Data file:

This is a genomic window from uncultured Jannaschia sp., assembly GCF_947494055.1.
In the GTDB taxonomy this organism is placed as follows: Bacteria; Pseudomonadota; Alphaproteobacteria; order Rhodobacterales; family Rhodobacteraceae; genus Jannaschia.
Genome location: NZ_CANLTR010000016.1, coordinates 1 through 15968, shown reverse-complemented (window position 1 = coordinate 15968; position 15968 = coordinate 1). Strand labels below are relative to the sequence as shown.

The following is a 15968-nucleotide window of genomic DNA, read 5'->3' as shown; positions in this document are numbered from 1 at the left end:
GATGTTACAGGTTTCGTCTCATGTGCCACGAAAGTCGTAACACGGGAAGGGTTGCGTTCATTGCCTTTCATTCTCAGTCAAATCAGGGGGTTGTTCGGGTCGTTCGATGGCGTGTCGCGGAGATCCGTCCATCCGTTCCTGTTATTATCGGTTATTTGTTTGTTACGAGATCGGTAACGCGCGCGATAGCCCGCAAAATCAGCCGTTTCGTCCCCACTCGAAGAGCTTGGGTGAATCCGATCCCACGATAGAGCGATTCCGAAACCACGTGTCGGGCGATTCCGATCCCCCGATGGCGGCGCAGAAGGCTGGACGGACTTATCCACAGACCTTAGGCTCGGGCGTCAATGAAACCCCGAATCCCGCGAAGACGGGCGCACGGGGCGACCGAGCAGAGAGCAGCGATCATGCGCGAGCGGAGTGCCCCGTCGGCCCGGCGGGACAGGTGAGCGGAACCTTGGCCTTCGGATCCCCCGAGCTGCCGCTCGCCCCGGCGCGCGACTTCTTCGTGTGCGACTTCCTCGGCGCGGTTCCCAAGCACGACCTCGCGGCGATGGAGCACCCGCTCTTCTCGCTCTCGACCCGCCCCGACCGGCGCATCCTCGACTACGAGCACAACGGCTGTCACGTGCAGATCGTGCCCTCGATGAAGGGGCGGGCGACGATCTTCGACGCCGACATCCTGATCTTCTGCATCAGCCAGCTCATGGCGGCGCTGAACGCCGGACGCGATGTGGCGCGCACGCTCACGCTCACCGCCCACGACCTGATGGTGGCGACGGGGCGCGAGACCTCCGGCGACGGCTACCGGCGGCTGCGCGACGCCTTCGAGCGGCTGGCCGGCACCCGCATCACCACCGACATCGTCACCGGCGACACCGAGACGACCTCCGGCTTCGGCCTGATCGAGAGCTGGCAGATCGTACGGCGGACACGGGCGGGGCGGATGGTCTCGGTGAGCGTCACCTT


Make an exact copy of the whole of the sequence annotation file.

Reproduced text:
This is a genomic window from uncultured Jannaschia sp., assembly GCF_947494055.1.
In the GTDB taxonomy this organism is placed as follows: Bacteria; Pseudomonadota; Alphaproteobacteria; order Rhodobacterales; family Rhodobacteraceae; genus Jannaschia.
Genome location: NZ_CANLTR010000016.1, coordinates 1 through 15968, shown reverse-complemented (window position 1 = coordinate 15968; position 15968 = coordinate 1). Strand labels below are relative to the sequence as shown.

The following is a 15968-nucleotide window of genomic DNA, read 5'->3' as shown; positions in this document are numbered from 1 at the left end:
GATGTTACAGGTTTCGTCTCATGTGCCACGAAAGTCGTAACACGGGAAGGGTTGCGTTCATTGCCTTTCATTCTCAGTCAAATCAGGGGGTTGTTCGGGTCGTTCGATGGCGTGTCGCGGAGATCCGTCCATCCGTTCCTGTTATTATCGGTTATTTGTTTGTTACGAGATCGGTAACGCGCGCGATAGCCCGCAAAATCAGCCGTTTCGTCCCCACTCGAAGAGCTTGGGTGAATCCGATCCCACGATAGAGCGATTCCGAAACCACGTGTCGGGCGATTCCGATCCCCCGATGGCGGCGCAGAAGGCTGGACGGACTTATCCACAGACCTTAGGCTCGGGCGTCAATGAAACCCCGAATCCCGCGAAGACGGGCGCACGGGGCGACCGAGCAGAGAGCAGCGATCATGCGCGAGCGGAGTGCCCCGTCGGCCCGGCGGGACAGGTGAGCGGAACCTTGGCCTTCGGATCCCCCGAGCTGCCGCTCGCCCCGGCGCGCGACTTCTTCGTGTGCGACTTCCTCGGCGCGGTTCCCAAGCACGACCTCGCGGCGATGGAGCACCCGCTCTTCTCGCTCTCGACCCGCCCCGACCGGCGCATCCTCGACTACGAGCACAACGGCTGTCACGTGCAGATCGTGCCCTCGATGAAGGGGCGGGCGACGATCTTCGACGCCGACATCCTGATCTTCTGCATCAGCCAGCTCATGGCGGCGCTGAACGCCGGACGCGATGTGGCGCGCACGCTCACGCTCACCGCCCACGACCTGATGGTGGCGACGGGGCGCGAGACCTCCGGCGACGGCTACCGGCGGCTGCGCGACGCCTTCGAGCGGCTGGCCGGCACCCGCATCACCACCGACATCGTCACCGGCGACACCGAGACGACCTCCGGCTTCGGCCTGATCGAGAGCTGGCAGATCGTACGGCGGACACGGGCGGGGCGGATGGTCTCGGTGAGCGTCACCTT